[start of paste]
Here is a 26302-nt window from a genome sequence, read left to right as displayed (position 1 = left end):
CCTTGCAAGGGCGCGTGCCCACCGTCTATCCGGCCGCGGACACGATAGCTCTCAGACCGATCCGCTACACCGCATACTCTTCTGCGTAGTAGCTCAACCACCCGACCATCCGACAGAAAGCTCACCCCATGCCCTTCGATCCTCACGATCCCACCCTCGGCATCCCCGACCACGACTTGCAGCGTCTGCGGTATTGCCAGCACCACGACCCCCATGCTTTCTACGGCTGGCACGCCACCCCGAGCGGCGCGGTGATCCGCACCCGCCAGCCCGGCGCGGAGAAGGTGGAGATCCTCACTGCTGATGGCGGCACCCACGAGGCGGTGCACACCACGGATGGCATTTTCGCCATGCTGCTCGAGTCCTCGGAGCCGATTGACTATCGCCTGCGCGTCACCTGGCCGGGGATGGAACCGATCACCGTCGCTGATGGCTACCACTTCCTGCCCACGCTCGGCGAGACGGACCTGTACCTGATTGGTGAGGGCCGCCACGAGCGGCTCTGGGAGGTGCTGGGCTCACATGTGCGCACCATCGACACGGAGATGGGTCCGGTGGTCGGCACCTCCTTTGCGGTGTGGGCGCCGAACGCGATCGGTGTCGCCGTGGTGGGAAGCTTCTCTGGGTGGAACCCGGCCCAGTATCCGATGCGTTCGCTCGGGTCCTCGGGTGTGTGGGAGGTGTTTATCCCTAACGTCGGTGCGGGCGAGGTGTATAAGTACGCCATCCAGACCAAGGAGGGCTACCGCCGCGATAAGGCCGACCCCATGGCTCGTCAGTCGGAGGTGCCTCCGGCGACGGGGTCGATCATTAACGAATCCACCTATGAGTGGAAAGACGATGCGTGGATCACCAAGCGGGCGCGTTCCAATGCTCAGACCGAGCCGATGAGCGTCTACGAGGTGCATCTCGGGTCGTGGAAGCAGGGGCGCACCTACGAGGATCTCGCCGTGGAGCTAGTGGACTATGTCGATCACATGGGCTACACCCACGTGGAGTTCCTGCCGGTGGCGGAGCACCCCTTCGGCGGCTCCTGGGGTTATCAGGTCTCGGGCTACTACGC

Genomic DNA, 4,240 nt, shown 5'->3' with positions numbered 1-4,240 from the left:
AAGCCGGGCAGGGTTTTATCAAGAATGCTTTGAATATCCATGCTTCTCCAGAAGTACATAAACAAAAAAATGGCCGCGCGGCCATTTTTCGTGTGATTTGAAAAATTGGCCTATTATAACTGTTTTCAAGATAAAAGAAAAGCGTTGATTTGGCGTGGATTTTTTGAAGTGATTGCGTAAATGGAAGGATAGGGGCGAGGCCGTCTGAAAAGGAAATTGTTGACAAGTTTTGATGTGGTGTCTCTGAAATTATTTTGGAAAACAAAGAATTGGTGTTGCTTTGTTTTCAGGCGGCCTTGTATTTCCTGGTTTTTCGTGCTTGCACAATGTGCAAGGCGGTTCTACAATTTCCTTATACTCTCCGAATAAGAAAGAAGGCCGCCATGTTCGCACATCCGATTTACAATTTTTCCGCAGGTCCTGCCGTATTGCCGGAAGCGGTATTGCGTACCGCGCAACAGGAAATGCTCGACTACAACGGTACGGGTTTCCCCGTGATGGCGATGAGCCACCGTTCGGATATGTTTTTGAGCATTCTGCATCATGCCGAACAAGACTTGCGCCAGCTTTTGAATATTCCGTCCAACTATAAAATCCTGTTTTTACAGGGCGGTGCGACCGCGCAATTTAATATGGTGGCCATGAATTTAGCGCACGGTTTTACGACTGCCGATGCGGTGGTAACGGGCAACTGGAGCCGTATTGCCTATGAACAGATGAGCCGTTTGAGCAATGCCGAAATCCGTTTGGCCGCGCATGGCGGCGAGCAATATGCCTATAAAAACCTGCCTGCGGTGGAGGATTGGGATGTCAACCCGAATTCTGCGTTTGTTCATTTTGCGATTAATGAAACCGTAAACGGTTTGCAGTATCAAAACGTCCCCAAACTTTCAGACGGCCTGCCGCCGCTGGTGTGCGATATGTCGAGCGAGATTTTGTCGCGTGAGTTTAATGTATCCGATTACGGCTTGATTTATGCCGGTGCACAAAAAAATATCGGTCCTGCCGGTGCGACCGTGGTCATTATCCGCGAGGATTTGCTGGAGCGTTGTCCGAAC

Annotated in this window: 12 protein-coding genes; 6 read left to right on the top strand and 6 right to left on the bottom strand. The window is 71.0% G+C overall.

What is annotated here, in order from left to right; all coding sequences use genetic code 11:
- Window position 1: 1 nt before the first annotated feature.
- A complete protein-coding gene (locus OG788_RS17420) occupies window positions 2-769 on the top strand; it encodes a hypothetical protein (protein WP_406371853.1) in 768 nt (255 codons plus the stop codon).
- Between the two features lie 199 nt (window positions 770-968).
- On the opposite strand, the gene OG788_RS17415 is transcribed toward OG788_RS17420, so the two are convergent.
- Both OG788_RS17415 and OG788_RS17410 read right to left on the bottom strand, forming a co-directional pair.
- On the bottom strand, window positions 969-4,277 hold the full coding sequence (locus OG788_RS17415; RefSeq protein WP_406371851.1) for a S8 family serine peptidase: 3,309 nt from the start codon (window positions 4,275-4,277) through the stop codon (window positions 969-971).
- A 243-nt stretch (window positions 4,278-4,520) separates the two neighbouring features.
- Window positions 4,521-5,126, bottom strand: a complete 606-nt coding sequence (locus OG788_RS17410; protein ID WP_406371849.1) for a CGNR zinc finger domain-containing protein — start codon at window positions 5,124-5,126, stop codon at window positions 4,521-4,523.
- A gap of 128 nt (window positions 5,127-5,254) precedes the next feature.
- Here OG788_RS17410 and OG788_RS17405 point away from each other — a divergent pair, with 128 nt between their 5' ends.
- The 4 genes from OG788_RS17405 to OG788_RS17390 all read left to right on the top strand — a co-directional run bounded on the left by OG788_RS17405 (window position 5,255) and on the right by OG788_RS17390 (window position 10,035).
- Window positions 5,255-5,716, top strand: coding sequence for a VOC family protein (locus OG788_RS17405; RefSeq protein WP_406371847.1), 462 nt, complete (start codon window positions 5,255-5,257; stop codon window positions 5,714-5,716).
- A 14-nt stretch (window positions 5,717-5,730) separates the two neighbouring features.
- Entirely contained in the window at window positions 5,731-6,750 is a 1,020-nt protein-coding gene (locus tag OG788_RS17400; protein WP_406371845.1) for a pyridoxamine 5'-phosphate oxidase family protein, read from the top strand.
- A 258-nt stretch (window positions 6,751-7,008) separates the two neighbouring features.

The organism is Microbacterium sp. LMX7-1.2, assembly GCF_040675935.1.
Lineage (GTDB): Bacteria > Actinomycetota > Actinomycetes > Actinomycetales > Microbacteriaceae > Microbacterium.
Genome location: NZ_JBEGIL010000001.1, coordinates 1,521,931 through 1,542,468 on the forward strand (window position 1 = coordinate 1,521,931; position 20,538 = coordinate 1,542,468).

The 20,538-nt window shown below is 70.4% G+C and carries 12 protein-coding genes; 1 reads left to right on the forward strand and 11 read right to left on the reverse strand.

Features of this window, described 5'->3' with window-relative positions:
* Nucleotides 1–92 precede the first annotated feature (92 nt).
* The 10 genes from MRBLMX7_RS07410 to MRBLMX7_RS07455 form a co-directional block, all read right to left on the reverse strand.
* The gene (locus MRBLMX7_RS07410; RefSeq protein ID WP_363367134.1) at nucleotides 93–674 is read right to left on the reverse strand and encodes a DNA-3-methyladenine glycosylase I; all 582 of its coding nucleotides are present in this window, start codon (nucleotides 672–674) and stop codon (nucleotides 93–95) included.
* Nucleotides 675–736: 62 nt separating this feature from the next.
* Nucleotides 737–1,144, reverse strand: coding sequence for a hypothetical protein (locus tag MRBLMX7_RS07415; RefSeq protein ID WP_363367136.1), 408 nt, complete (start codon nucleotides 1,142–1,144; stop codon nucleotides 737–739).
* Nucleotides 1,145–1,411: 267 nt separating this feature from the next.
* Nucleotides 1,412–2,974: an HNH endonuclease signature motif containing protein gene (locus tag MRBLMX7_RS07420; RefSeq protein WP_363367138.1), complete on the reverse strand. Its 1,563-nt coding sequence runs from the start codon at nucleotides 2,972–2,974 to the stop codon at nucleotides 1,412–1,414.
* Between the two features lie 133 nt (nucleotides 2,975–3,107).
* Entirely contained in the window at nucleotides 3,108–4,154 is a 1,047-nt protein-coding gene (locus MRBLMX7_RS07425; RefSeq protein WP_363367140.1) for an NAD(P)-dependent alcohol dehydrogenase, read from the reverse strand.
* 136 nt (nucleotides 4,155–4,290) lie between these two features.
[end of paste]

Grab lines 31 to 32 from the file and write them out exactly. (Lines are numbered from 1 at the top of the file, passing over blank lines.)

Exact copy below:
* Nucleotides 737–1,144, reverse strand: coding sequence for a hypothetical protein (locus tag MRBLMX7_RS07415; RefSeq protein ID WP_363367136.1), 408 nt, complete (start codon nucleotides 1,142–1,144; stop codon nucleotides 737–739).
* Nucleotides 1,145–1,411: 267 nt separating this feature from the next.